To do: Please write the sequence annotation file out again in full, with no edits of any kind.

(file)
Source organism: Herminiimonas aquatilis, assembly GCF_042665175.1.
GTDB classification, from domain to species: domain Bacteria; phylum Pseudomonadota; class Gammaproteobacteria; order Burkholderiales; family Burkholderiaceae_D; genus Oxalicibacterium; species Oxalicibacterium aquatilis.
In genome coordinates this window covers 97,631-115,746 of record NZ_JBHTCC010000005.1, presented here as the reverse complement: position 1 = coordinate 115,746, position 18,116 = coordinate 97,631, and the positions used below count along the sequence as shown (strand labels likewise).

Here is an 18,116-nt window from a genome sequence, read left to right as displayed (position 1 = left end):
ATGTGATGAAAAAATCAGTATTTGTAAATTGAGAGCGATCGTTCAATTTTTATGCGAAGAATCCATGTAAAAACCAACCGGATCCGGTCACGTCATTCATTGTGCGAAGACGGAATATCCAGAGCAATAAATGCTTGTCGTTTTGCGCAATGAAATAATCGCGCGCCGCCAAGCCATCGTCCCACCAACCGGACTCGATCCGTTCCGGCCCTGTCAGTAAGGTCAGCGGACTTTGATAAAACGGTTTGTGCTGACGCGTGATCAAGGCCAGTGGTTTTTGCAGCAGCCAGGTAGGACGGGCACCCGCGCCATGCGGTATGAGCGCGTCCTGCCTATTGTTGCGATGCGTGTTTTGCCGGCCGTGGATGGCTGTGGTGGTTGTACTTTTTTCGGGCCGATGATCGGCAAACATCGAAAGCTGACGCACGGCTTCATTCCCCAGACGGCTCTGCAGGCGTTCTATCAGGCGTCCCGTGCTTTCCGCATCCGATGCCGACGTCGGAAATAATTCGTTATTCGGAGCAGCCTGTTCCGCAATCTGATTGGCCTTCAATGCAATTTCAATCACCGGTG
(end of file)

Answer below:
Source organism: Herminiimonas aquatilis, assembly GCF_042665175.1.
GTDB classification, from domain to species: domain Bacteria; phylum Pseudomonadota; class Gammaproteobacteria; order Burkholderiales; family Burkholderiaceae_D; genus Oxalicibacterium; species Oxalicibacterium aquatilis.
In genome coordinates this window covers 97,631-115,746 of record NZ_JBHTCC010000005.1, presented here as the reverse complement: position 1 = coordinate 115,746, position 18,116 = coordinate 97,631, and the positions used below count along the sequence as shown (strand labels likewise).

Here is an 18,116-nt window from a genome sequence, read left to right as displayed (position 1 = left end):
ATGTGATGAAAAAATCAGTATTTGTAAATTGAGAGCGATCGTTCAATTTTTATGCGAAGAATCCATGTAAAAACCAACCGGATCCGGTCACGTCATTCATTGTGCGAAGACGGAATATCCAGAGCAATAAATGCTTGTCGTTTTGCGCAATGAAATAATCGCGCGCCGCCAAGCCATCGTCCCACCAACCGGACTCGATCCGTTCCGGCCCTGTCAGTAAGGTCAGCGGACTTTGATAAAACGGTTTGTGCTGACGCGTGATCAAGGCCAGTGGTTTTTGCAGCAGCCAGGTAGGACGGGCACCCGCGCCATGCGGTATGAGCGCGTCCTGCCTATTGTTGCGATGCGTGTTTTGCCGGCCGTGGATGGCTGTGGTGGTTGTACTTTTTTCGGGCCGATGATCGGCAAACATCGAAAGCTGACGCACGGCTTCATTCCCCAGACGGCTCTGCAGGCGTTCTATCAGGCGTCCCGTGCTTTCCGCATCCGATGCCGACGTCGGAAATAATTCGTTATTCGGAGCAGCCTGTTCCGCAATCTGATTGGCCTTCAATGCAATTTCAATCACCGGTG